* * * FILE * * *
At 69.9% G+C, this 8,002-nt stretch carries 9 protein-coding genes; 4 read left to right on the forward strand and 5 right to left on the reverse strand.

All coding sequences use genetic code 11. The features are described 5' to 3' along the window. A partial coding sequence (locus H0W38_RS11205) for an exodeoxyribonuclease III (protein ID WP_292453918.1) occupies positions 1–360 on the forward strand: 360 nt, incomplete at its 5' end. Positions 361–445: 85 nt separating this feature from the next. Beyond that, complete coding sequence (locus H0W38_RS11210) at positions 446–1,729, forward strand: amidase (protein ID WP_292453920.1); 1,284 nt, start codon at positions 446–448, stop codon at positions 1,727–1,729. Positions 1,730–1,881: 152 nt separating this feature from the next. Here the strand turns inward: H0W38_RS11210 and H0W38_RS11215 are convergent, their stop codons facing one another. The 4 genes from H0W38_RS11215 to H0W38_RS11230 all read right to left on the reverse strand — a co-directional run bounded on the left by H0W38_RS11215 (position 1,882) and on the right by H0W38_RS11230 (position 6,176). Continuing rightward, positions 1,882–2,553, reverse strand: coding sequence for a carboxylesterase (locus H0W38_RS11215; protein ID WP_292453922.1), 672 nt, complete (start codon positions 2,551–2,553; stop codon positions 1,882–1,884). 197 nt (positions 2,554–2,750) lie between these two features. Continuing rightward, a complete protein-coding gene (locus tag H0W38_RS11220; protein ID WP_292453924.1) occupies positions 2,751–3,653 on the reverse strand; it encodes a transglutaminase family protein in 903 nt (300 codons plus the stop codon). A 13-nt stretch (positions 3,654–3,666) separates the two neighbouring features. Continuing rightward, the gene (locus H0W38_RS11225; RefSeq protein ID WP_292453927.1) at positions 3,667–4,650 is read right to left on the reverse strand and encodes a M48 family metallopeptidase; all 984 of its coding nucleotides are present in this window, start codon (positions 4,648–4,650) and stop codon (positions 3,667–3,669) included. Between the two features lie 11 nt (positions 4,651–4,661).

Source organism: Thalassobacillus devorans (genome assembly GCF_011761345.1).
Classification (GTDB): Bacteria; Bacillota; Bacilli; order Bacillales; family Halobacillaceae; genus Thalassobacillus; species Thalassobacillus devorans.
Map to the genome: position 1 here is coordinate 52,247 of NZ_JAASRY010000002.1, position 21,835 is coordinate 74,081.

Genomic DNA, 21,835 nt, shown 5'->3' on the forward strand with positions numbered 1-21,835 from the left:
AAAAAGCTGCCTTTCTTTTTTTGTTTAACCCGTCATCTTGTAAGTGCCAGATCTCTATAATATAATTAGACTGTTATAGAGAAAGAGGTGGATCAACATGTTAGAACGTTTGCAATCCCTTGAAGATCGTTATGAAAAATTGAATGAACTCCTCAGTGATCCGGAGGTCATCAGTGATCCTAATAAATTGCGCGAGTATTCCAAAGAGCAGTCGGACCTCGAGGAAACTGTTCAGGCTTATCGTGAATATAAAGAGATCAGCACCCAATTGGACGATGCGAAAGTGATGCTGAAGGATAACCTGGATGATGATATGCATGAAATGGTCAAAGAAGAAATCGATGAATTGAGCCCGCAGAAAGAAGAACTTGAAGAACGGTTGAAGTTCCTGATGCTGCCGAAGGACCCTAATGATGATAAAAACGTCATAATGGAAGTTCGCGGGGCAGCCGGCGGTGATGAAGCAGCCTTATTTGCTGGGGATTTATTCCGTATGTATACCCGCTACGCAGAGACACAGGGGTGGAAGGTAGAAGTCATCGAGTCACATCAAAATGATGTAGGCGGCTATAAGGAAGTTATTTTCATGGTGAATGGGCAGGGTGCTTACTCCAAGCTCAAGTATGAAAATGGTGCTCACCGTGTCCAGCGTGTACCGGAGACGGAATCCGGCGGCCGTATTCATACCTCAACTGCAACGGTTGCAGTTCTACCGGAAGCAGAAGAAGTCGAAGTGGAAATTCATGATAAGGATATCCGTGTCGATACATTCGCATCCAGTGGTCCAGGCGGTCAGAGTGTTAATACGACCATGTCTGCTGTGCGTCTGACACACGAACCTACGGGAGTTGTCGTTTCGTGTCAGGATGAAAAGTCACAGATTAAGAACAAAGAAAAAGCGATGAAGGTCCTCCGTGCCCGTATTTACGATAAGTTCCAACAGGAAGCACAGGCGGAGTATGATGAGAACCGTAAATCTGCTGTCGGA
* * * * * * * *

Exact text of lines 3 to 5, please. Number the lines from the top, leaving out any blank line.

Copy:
Source organism: Thalassobacillus devorans (genome assembly GCF_011761345.1).
Classification (GTDB): Bacteria; Bacillota; Bacilli; order Bacillales; family Halobacillaceae; genus Thalassobacillus; species Thalassobacillus devorans.
Map to the genome: position 1 here is coordinate 52,247 of NZ_JAASRY010000002.1, position 21,835 is coordinate 74,081.